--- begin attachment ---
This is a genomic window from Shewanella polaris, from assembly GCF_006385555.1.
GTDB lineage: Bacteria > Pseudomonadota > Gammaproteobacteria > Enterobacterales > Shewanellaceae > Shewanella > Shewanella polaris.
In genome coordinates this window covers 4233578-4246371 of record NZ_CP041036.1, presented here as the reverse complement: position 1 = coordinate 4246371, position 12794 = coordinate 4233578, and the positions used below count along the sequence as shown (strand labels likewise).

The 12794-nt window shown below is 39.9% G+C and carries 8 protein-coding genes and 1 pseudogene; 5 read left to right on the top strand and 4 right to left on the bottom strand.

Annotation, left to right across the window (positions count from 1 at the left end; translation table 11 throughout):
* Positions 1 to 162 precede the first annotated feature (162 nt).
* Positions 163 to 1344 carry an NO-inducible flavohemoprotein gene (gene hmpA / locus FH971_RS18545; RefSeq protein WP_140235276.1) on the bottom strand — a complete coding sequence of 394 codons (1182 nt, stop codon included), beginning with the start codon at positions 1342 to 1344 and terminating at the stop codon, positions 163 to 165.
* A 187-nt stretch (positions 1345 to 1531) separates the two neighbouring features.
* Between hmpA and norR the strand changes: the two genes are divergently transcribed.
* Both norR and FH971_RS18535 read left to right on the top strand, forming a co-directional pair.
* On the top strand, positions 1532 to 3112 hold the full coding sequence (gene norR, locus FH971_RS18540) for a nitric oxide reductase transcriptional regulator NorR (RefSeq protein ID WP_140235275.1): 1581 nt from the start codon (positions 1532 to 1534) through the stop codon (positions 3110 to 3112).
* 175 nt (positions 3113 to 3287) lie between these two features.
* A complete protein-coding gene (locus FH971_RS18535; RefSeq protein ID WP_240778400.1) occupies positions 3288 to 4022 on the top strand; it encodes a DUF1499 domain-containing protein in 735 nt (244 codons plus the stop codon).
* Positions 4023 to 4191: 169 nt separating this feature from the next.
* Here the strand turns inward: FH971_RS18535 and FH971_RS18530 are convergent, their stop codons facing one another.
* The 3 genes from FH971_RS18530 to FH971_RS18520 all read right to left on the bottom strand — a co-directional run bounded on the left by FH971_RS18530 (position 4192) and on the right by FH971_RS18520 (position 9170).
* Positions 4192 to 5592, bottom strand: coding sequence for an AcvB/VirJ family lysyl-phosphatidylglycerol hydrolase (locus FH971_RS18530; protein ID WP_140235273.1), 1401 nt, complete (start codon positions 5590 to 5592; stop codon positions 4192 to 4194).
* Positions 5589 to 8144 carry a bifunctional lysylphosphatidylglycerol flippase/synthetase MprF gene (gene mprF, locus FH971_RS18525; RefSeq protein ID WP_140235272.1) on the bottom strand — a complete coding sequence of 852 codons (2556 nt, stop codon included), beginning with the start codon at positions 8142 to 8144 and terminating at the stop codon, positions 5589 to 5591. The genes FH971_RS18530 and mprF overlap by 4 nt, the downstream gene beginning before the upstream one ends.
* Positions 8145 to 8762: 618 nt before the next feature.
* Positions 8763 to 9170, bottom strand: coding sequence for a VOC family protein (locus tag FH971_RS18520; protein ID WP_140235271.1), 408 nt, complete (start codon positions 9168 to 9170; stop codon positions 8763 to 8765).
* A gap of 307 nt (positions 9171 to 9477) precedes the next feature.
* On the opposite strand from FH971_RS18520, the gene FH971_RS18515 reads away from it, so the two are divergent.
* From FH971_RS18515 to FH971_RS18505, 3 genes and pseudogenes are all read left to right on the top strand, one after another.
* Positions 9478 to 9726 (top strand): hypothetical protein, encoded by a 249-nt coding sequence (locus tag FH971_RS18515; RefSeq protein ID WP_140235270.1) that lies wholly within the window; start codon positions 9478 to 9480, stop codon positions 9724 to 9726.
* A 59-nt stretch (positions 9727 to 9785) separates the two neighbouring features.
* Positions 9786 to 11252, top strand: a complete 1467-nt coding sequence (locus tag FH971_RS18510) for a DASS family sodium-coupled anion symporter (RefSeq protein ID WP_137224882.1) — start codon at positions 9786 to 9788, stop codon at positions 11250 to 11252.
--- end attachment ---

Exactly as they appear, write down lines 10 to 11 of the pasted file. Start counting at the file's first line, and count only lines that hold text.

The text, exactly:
* Both norR and FH971_RS18535 read left to right on the top strand, forming a co-directional pair.
* On the top strand, positions 1532 to 3112 hold the full coding sequence (gene norR, locus FH971_RS18540) for a nitric oxide reductase transcriptional regulator NorR (RefSeq protein ID WP_140235275.1): 1581 nt from the start codon (positions 1532 to 1534) through the stop codon (positions 3110 to 3112).